Will We Soon See iCars on Our Streets?
Posted on 15th June 2018
In the recent years, rumours have been circulating about Apple’s intention to break into the car industry, never confirmed or denied. So is it true?
The Future of Car Materials
Posted on September 1, 2018 – Car Technology
Car manufacturing has definitely been experiencing a golden age over the last decade. The need to find alternatives to fossil fuels has sparked a revolution with the advent of electric cars, and none of the major car makers would dream of not having a strategy to develop its own line nowadays. In 2017, New Zealand got its very own first 3D-printed car and we are seeing new materials opening up a wealth of technical opportunities and making vehicles more fuel efficient.
The one enduring trend that is noticeable is the increasing use of plastics. Because it is a light material, it makes up only 10% of the weight of a car although it represents 50% of its volume. But it isn’t the only light material commonly found in vehicles: polymer composites, carbon fibre-reinforced plastics and plastic parts from carbon dioxide are the latest developments. Why do they matter? Because they are heralding a new era of vehicles that are more sustainable and are greatly improved in terms of safety and performance.
Here are the likely trends for the future of vehicles.
Plastic is fantastic
3D printing must be one of the coolest things on earth ever! From custom organs for transplants to car parts, there is little the technology can’t do. As we saw in this article on the first kiwi 3D-printed car, the manufacturing advantages are enormous.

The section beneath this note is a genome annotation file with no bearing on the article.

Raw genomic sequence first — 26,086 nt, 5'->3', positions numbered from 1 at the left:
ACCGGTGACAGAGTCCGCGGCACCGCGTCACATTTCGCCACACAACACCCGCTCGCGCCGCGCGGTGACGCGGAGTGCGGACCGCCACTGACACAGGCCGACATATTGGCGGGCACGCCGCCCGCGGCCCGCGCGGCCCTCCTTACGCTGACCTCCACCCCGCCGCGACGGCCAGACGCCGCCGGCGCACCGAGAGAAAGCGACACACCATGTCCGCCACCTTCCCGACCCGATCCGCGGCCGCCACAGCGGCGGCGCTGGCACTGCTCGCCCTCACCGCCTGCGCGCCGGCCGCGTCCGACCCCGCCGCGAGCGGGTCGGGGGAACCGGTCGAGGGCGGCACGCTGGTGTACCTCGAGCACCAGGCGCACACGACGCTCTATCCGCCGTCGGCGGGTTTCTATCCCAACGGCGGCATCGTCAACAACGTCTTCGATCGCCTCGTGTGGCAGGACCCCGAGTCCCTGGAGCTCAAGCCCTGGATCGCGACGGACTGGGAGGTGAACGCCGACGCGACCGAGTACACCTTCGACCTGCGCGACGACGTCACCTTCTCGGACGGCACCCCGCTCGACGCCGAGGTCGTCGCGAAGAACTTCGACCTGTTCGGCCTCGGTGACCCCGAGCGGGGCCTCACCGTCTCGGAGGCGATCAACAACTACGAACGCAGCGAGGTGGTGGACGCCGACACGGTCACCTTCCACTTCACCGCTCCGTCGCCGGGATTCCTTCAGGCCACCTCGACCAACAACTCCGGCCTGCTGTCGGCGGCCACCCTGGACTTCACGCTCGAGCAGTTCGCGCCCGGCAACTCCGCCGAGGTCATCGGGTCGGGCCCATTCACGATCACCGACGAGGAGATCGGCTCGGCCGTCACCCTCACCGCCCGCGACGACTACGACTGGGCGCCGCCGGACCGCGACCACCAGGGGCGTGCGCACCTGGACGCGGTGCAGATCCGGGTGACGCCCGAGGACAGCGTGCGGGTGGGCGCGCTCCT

At the design stage, it can cut years off the process by making the prototype stage much shorter. 3D-printed cars are also notable for the fact that they have far fewer individual parts and therefore need smaller manufacturing plants. From a customer point of view, it makes customisation much easier and affordable.
Local Motors was the first company to build a 3D-printed electric car, the Strati, which was made with carbon fibre-reinforced plastics. Its production process was very efficient as it only took a couple of days to print the body which was manufactured as one large piece.
The whole car counted only 50 different parts which is utterly breathtaking if you consider that a traditional car cab require tens of thousands of parts requiring assembly.
LA-based Divergent3D has embraced the technology and found backing worth US$65 million to open an experimental factory using 3D metal printers and techniques from the aerospace industry to create cars. Its prototype, the Blade Supercar, is built using new techniques. Its chassis is made with 3D-printed metal nodes connecting to carbon fibre-reinforced plastic rods that make it both light and strong. The car weighs less than 650Kg and can go from zero to 60km/h in about 2.5 seconds. Not bad!
Divergent3D’s vision is one of a network of micro factories that would be able to create customised cars quickly and locally and thus avoid shipping cars halfway across the world. Let’s hope that they are getting that wrong or we will soon be out of a job at McCullough!